Harvesting Your Own Safe, Fresh, Vegetables – Year Round
The Benson Institute in Provo, Utah is a nonprofit organization established in 1975 as a division of the College of Biology and Agriculture at Brigham Young University (BYU). Named in honor of Ezra Taft Benson, the U.S. Secretary of Agriculture during President Dwight Eisenhower’s administration. Throughout his life, Ezra Taft Benson worked to help others help themselves.
Their Mission: To improve the quality of life of the people of the Earth through improved practices in agriculture and nutrition.
Over the past three decades the Benson Institute has developed unique programs teaching village farm families and others in the developing world how to become nutritionally self-sufficient and to greatly improve their economic circumstances. Accordingly, the Benson Institute cooperates with universities, their students and professors and other agencies to discover and apply methodologies to maximize use of existing family resources of rural and urban poor in order to enhance nutrition and economic self-reliance. The students use their findings in teaching community members how to increase production and improve their health. University students thereby enrich their educational experience while simultaneously bringing poor families to self-sufficiency.
The ripple effect of these programs benefit all citizens of Earth. Not just the philanthropic reason in helping one’s neighbors, but knowledge everyone can utilize to better enhance our lives.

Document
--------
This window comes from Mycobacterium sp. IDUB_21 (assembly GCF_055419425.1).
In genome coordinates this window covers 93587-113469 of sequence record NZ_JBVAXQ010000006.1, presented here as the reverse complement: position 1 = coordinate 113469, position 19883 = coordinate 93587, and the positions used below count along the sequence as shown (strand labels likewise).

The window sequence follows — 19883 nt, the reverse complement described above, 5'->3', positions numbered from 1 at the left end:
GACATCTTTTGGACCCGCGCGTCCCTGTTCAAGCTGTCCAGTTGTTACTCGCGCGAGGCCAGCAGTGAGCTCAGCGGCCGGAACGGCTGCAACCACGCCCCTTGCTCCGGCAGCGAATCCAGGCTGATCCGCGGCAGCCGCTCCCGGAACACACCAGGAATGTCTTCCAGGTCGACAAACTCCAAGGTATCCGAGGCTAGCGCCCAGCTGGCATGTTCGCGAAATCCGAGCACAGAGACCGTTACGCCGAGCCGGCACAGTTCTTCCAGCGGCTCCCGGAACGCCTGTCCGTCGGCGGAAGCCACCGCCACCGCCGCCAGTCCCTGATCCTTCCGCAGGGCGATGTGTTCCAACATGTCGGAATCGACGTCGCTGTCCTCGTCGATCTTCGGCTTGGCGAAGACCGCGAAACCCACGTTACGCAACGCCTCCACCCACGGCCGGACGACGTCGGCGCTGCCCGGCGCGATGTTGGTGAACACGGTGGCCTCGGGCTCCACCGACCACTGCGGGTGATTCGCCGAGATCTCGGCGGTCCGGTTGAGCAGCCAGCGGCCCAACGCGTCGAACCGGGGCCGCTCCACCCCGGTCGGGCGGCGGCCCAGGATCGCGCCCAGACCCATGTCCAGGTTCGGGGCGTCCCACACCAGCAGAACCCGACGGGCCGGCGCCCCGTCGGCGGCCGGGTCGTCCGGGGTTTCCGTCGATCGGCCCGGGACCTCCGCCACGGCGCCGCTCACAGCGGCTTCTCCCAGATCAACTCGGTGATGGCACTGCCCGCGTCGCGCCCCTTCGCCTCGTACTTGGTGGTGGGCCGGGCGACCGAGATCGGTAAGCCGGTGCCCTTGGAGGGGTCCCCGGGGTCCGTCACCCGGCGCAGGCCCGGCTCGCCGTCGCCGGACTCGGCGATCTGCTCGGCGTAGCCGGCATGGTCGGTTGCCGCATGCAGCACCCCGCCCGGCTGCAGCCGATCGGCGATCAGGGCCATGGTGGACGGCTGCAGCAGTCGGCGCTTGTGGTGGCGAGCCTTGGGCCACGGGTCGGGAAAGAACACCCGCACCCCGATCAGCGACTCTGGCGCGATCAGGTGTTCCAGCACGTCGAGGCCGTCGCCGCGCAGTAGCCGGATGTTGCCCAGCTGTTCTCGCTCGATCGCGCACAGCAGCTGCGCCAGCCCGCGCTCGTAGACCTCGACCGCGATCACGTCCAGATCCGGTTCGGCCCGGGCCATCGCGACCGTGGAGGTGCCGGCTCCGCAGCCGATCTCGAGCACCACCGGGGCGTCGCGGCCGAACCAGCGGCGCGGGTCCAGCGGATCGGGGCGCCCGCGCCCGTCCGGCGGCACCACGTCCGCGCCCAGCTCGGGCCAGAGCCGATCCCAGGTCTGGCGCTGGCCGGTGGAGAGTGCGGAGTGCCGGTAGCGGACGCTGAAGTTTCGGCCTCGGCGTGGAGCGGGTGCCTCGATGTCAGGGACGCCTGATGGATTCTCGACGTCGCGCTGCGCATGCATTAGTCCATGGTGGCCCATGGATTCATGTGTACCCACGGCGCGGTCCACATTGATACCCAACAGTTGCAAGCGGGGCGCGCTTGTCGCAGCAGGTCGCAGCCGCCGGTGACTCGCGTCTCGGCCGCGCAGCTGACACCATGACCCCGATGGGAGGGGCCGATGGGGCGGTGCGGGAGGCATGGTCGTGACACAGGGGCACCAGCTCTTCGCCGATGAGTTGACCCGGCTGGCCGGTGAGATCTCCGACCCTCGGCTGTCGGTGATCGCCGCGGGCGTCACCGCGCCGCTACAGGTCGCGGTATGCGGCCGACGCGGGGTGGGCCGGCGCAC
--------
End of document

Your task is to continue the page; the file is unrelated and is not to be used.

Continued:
For instance the Walipini underground greenhouse, first developed more than 20 years ago and deployed in South and Central America. The word ‘Walipini’ means “place of warmth” in the native tongue of the Aymara people of the Andes. It has been so successful, they’ve been able to grow bananas at an elevation of 14,000 feet. The Walipini utilizes nature’s resources to provide a warm, stable, well-lit environment for year-round vegetable production. Capitalizing on the fact that the temperature on most of the planet at 4’ deep stays between 50 and 60º F.
Basically, the Walipini is a rectangular hole in the ground 6′ to 8’ deep covered by plastic sheeting or other forms of glazing, (called ‘glazing’ because it allows light and heat to pass through). The longest area of the rectangle faces 90-degrees to the winter sun — to the north in the Southern Hemisphere and to the south in the Northern Hemisphere. Since water is a much better thermal mass storage mechanism than soil, water barrels can be used to store the thermal heat and carry it through the night. The minimum recommended size is 8’ x 12’ (2.4m x 3.6m).
The Walipini also has the advantage of keeping your crops safe in the event of turbulent weather like high winds, hail, tornadoes, and the build-up of ice and snow.
Want to learn how to build your own? Well, the Walpini greenhouse has a step by step ready for your viewing.
And with the never ending recalls of tainted food products, this kind of knowledge is just what we need. Just remember to share with your friends in places like Houston, New Orleans, and Venice, with surface or near surface water tables.
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